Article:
Japan from the inside out

Child abuse

Posted by ampontan on Friday, September 7, 2012

IT’S long been thought in Japan that a crying baby is a sign of a healthy baby. Now combine that with the tradition of Shinto shrine festivals, the connection between sumo and Shinto, and the multitudinous and variegated ways people find to enjoy themselves in this country, and the idea of holding baby-crying sumo matches at the shrines isn’t a stretch at all.

These events are held in many parts of the country throughout the year. The photograph here shows the battle of the bawlers held at the Hiyoshi Shinto shrine in Yonago, Tottori, an institution founded in 1637.

The rules are simple: The one who cries first wins. The infants’ wails are met with delighted smiles from their families and spectators in the audience. In fact, the best way to incur parental disapproval is to start crying before entering the ring, or to stay calm and complacent throughout it all. In the recent Tottori competition, 28 crybabies from the age of six months to one year competed. The word yama, or mountain, was attached to the end of the boys’ names, and the word kawa, or river, was stuck on the end of girls’ names to create a resemblance to the names adopted by sumo wrestlers.

The father of one rikishi said:

“I was a little disappointed that it ended in a tie with him not crying, but I hope to raise him as a healthy boy.”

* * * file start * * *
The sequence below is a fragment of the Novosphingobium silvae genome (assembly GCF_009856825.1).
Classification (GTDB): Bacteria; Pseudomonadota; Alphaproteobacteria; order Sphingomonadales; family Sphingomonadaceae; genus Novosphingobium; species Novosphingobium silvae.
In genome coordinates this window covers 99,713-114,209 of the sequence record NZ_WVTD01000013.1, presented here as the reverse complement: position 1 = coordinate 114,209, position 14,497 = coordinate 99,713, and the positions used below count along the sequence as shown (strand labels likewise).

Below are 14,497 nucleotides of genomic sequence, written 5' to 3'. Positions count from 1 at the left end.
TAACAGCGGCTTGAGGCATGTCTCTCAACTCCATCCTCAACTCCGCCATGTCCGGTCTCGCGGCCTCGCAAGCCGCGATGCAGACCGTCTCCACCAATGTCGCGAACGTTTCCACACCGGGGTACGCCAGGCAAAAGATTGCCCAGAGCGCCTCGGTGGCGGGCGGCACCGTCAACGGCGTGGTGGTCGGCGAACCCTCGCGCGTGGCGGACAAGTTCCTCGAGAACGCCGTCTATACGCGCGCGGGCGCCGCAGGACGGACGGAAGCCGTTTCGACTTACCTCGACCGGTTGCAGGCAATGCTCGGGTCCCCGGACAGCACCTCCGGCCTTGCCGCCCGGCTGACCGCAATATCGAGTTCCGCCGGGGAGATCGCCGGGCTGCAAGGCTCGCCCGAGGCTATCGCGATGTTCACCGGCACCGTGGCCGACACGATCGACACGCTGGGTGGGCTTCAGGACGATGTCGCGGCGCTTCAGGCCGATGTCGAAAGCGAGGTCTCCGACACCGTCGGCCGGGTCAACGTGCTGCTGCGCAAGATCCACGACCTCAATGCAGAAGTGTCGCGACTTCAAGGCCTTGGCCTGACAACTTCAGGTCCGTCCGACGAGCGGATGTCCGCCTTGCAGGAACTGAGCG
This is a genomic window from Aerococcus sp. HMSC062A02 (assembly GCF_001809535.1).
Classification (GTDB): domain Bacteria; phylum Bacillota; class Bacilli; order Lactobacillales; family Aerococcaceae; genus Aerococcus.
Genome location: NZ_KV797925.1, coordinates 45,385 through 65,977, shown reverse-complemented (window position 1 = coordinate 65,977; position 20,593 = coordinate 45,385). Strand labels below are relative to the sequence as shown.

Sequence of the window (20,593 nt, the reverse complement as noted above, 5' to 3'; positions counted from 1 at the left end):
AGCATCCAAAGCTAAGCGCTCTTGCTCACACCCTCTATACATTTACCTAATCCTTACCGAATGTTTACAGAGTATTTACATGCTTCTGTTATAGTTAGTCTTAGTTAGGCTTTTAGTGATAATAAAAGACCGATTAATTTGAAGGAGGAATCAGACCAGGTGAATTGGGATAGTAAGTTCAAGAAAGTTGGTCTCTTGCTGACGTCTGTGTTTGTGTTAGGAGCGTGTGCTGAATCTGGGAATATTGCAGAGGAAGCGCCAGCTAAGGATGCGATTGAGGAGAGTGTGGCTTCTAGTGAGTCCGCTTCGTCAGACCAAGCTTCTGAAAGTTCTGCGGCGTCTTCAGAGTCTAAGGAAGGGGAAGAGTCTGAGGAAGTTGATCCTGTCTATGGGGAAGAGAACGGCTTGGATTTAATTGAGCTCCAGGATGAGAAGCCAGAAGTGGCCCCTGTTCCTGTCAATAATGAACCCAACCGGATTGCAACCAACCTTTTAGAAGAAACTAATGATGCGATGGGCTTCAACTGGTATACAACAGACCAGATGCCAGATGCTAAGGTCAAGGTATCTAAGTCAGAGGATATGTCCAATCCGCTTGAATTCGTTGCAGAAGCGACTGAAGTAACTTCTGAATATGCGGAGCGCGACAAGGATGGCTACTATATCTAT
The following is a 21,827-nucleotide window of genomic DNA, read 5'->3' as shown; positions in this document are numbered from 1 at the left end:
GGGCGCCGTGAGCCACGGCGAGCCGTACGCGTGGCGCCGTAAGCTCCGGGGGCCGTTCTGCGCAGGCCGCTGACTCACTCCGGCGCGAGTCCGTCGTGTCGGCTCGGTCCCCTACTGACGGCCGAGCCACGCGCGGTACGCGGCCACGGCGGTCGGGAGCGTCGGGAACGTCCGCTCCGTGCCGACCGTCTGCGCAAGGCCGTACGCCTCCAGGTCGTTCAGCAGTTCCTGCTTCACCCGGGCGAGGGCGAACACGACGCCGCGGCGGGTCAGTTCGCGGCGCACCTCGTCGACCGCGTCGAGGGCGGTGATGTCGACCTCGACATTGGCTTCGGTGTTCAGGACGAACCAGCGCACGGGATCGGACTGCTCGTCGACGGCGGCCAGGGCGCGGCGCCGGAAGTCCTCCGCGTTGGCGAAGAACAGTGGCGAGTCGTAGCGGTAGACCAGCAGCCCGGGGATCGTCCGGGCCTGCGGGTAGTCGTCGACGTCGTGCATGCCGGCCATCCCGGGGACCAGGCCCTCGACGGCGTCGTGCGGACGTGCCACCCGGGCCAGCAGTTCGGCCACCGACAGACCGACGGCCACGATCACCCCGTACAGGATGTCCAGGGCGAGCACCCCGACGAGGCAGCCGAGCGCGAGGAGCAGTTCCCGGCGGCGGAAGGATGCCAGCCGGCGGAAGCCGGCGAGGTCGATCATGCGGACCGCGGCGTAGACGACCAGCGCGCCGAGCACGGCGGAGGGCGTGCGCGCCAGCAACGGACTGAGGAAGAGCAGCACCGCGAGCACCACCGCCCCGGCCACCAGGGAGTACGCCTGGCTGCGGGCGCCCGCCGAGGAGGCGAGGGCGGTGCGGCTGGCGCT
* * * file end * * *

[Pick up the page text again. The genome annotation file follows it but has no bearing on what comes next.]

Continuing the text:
The photo below was taken at another event last Sunday at Mihama, Fukui. They’ve been doing it for more than a century as part of a larger festival that also includes real sumo matches with older children and taiko drum performances.

The video below was taken at yet another baby-crying sumo match on the same day in Kanuma, Tochigi, at the Ikiko Shinto shrine. The shrine’s name is written with the characters for living and child, and I don’t think it was a coincidence they selected it as the site.

Would something like this be possible in the West, or would some adult crybabies looking for a cause find a way to turn it into an issue of child abuse?

To decide whether it’s cruelty or an innocent good time, all you have to do is click on the video and see for yourself.

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